Both adults and kids can benefit from identifying with a particular animal who characterizes the breathing trait they’re working on.
A “totem animal” is an animal spirit whom you call upon or invoke for its special powers and survival skills, to serve as a guardian or protector when facing adversity.
From the hibernating bear to the deep-diving whale, we can use imagery from the animal kingdom to help us enjoyably and simply learn to breathe better. The most important breathing skills for stressed-out, often breathless humans today are modeled by animals — light, imperceptible, quiet breathing, or good breath control when it’s useful.
Which of these animals do you resonate with?
–Bears hibernate in winter to conserve energy and stay alive while food is scarce. Their systems slow so they don’t need much energy. They even stop peeing and pooping. As their need for oxygen drops, they breathe less than usual. Their heart and respiration rates slow markedly, and they start breathing extremely lightly. Other animals that may hibernate when resources become limited are bats and squirrels.
–Prey animals fade into the environment and breathe imperceptibly too — without moving or making a sound — when a predator is around. This category includes rodents, lizards and horses.
–Whales and dolphins are sea dwellers in a category called marine mammals, who breathe air into lungs just like we do! They can’t breathe underwater like fish, and they don’t have gills. They breathe through a nostril, called a blowhole, located right on top of their heads. They are models for long breath-hold times! (How long a modern healthy person should be able to hold their breath comfortably is a topic of debate. It used to be pegged at 60 seconds minimum, but in recent years as people have typically become more or less sedentary, 40 seconds seems to be considered the current “normal”.) A sperm whale can spend about 90 minutes hunting underwater before it has to come back to the surface to breathe air. Dolphins are able to hold their breath for several minutes but typically they breathe about four or five times per minute. (When they get tired, they sleep while floating on the ocean’s surface.)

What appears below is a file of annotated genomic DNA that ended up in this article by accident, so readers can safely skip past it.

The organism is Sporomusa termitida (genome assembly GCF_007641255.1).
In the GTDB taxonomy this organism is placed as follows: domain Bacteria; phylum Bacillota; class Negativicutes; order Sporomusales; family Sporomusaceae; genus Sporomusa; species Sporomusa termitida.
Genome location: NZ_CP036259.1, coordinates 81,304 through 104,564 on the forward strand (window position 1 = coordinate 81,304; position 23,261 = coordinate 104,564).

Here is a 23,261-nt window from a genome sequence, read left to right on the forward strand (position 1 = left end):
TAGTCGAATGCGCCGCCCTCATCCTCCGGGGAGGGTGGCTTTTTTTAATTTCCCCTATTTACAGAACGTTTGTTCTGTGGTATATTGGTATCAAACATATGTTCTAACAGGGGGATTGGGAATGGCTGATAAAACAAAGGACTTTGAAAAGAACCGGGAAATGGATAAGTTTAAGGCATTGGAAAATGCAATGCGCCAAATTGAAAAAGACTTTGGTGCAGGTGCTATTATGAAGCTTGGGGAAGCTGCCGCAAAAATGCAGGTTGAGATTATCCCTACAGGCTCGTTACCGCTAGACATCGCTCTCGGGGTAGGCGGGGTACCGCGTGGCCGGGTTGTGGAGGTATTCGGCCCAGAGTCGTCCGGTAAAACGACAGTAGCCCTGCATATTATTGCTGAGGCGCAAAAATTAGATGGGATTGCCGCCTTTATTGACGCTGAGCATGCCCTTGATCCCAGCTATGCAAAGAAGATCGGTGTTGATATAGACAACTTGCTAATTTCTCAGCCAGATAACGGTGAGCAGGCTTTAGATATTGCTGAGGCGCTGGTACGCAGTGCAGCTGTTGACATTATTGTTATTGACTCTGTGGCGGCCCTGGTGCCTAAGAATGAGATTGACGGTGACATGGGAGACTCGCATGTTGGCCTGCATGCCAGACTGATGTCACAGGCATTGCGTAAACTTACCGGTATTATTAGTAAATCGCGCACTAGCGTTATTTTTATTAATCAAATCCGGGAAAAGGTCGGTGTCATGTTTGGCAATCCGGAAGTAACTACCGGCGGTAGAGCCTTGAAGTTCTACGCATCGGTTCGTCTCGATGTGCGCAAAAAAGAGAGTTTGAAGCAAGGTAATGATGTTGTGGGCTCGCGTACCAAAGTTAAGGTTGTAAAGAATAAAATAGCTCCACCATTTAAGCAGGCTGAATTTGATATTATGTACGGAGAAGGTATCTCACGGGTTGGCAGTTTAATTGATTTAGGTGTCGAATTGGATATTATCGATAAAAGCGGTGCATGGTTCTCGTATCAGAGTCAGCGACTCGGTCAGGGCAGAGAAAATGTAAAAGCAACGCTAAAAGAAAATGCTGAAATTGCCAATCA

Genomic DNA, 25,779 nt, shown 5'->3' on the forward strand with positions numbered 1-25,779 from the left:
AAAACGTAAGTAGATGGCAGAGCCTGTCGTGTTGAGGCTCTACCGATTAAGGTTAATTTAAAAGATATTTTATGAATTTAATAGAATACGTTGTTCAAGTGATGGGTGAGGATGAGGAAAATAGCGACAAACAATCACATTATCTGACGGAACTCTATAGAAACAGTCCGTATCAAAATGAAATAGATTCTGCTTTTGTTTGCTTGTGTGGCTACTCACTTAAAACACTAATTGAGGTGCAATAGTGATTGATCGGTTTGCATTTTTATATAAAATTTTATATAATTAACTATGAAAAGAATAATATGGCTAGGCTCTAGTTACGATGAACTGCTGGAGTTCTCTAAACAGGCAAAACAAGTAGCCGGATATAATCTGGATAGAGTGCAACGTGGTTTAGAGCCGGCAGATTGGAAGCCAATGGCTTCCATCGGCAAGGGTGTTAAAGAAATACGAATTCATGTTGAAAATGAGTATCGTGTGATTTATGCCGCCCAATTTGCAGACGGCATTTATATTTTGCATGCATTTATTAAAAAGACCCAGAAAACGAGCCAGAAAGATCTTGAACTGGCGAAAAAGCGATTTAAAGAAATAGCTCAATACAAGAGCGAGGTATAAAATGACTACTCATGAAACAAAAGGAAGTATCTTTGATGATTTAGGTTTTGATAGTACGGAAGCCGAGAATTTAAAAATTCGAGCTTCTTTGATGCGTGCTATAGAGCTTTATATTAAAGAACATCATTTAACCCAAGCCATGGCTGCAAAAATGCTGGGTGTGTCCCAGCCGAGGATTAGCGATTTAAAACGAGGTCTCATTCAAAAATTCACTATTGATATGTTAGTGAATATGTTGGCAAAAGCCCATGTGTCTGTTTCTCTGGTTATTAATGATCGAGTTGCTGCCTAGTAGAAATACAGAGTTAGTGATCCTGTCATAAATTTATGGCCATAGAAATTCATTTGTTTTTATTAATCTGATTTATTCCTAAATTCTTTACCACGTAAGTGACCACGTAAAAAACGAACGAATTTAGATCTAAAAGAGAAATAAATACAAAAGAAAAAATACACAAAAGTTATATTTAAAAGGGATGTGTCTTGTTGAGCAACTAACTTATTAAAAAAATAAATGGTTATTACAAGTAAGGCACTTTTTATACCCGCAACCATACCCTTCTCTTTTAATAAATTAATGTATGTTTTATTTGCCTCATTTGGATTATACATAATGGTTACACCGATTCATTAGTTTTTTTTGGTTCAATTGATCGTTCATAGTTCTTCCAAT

–Giraffes with their long necks can be totem animals for those who want to be inspired to have better posture.
–Tortoises are good role models overall because they breathe slowly. They also move in a very steady, leisurely manner that some Type As might benefit from emulating. Remember the story of The Tortoise And The Hare? The tortoise wins the race by cunning while the hare fails because he overestimates himself and takes a nap during the race. The moral of the story is “slow and steady wins the race”. This is also true with breathing retraining as we seek to change our breathing pattern that averages 20,000 breaths per day. It doesn’t happen overnight. We have to become aware of our personal patterns over time as we catch ourselves typically reacting to stress with breathing and other habits that aren’t healthy.
My personal totem animal is the dog, not for any particular breathing skill but for their ability to forget others’ transgressions and let disagreements and disappointments slide off their backs. I need to relax more, and that leads me to breathe well.